If you are a fledgling landlord, perhaps your motivation for entering the property rental business is the prospect of significant returns. However, owning a successful investment property requires attracting tenants and maintaining a high occupancy or retention rate.
Landlords and property managers must employ an effective marketing strategy and set a competitive rental rate to entice tenants. Rent concessions can also be a practical approach to achieve this goal. This blog post serves as a guide for landlords to learn more about rent concessions.
Rent Concessions: Defined
Landlords or property managers make rent concessions to attract tenants or maintain a stable retention rate. Basically, this action is a compromise or adjustment to the terms of the rental contract, providing a temporary incentive that is advantageous to tenants and enticing them to sign or renew a lease.
Filling vacancies in the rental units is also a motivating factor for landlords or property managers to make rent concessions. For instance, it is easy to attract renters if a landlord waives the first month’s rent, making it a common type of rent concession.
Landlords will make a compromise to fill in vacancies because the longer a rental unit has no occupant, the less profit they make. They will waive the first month’s rent because it is a far less expensive compromise than shouldering the expenses (such as marketing) of a vacant rental unit.
Types of Rent Concessions
A rent concession can be a discount, rebate, monetary compensation, or tangible good or service. Landlords or property managers can make rent concessions on a one-time, monthly, or annual basis. Rent concessions can be advertised or negotiated privately between the landlord and tenant.
It is at the discretion of the landlord to give rent concessions. However, a tenant can ask for an adjustment or compromise to the terms of the lease, which usually leads to a negotiation based on the latter’s needs and the former’s preference. Landlords are getting more creative when making rent concessions to ensure they attract or retain tenants.
This list contains examples of rent concessions that are commonly used by landlords:
- Free or prorated first month’s rent
- Discounted rent for a one-year lease
- Waived fees (move-in fees, pet fees, etc.)
- Waived or reduced security deposit
- Free Wi-Fi connection or other utilities
- Free use of laundry, parking, storage unit, or other on-site amenities
- A landlord will cover moving expenses
- Pay for broker’s fees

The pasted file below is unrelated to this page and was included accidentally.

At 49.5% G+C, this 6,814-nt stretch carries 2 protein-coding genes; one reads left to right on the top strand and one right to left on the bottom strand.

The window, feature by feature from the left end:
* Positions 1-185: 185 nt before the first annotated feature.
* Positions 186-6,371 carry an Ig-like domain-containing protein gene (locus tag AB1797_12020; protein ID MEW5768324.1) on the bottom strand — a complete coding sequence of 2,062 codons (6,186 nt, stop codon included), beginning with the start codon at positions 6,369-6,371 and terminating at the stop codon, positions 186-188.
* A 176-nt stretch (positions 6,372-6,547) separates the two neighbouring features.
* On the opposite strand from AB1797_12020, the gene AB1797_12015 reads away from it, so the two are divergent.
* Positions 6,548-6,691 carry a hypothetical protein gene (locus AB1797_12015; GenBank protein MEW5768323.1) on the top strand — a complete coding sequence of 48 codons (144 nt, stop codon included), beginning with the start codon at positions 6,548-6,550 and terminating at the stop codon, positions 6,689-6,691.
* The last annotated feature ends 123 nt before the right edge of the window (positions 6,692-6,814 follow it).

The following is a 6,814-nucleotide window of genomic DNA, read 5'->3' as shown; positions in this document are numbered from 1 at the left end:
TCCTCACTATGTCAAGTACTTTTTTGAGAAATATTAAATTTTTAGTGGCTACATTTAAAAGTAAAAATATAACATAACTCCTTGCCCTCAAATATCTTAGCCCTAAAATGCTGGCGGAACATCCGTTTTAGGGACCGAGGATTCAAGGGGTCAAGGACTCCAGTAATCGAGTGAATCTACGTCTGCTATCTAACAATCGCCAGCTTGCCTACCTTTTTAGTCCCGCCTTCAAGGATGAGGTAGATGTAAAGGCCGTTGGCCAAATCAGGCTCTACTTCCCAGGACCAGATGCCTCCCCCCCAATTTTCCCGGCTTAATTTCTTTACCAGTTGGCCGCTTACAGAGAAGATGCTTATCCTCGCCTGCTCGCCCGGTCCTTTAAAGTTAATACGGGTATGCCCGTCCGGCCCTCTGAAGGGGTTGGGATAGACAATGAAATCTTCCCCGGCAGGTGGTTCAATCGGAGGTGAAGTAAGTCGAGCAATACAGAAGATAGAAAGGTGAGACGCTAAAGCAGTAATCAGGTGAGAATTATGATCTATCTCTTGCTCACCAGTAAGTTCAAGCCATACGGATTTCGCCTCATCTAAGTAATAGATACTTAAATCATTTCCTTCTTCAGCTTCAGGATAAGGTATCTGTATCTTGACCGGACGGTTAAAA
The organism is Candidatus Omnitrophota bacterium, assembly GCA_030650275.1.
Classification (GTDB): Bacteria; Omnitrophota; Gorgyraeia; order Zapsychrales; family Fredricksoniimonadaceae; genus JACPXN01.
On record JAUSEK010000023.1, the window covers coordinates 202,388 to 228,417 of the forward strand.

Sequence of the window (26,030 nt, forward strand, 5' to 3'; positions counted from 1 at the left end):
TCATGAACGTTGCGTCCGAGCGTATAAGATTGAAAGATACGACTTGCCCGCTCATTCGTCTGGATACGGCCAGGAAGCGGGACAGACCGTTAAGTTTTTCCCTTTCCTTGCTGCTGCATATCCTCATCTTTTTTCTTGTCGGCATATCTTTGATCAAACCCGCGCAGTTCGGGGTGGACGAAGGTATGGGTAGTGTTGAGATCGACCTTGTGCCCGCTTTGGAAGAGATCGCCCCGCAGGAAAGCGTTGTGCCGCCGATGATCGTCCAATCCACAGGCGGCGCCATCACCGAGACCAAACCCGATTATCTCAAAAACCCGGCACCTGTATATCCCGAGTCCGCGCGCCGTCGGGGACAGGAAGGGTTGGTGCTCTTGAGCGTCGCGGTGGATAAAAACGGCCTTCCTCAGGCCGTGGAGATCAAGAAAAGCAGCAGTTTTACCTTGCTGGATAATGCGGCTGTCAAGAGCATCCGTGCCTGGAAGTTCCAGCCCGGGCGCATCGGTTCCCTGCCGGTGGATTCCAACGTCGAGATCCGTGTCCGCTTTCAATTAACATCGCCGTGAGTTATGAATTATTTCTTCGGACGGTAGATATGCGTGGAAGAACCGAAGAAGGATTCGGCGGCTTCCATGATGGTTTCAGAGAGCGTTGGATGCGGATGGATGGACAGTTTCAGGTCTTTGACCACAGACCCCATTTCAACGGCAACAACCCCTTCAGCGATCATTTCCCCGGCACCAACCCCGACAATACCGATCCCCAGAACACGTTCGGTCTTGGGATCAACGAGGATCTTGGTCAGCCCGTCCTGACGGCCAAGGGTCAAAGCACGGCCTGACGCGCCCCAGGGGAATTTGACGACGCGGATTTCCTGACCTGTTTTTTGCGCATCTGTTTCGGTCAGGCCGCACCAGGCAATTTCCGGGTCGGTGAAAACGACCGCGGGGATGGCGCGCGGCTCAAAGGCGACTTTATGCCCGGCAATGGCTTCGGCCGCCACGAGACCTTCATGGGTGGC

- New appliances, updated decorations, and renovations
- Allowing a tenant to paint the walls of its rental unit
Landlords should know about three types of rent concessions, especially if it is their first time purchasing or leasing a property.
- Marketing concession. Landlords of older rental properties or renovated buildings use this strategy by marketing the unit slightly above the average rental rates in the market. When they concede to lower the rate, it may look like it is conforming with the rest of the market.
- Lease-up concession. This strategy is usually intended for newly built properties, particularly commercial buildings. It aims to lease the rental property quickly to meet an occupancy objective and become profitable.
- Red flag concession. This is a type of concession just to keep the rental unit occupied, but the property has issues that are overshadowed by the concessions. Make sure to be alert to such concessions before buying or refinancing an investment property.
When to Make Rent Concessions?
A landlord who is starting a rental property business with many rental units can make rent concessions to attract potential tenants and fill vacancies quickly. A slow market is also the best time to employ this strategy if you are having a hard time finding tenants.
Aside from making your rental property appealing to potential tenants, you can also use rent concessions to retain good tenants. Of course, you want to retain a tenant who pays his rent timely and consistently. Improving tenant retention can help increase the profits of your rental business.
Downsides of Rent Concessions
The disadvantage of making rent concessions is that some tenants will get used to these concessions and want to keep them forever. For instance, if you provide free parking for a one-year lease, a tenant might want to keep it to the new lease. Not conceding to the tenant this time might cause the latter to move out of the rental property.
Some rent concessions also come with risks. For instance, waiving a security deposit can be disadvantageous if the tenant causes damage to the rental unit and abandons the property.
Yes, rent concessions can be a good strategy to attract prospective tenants and improve tenant retention. The higher your occupancy and retention rates, the better your rental income. However, there are some risks to rent concessions. So, it is crucial to think carefully before making adjustments or compromises to the terms of the lease.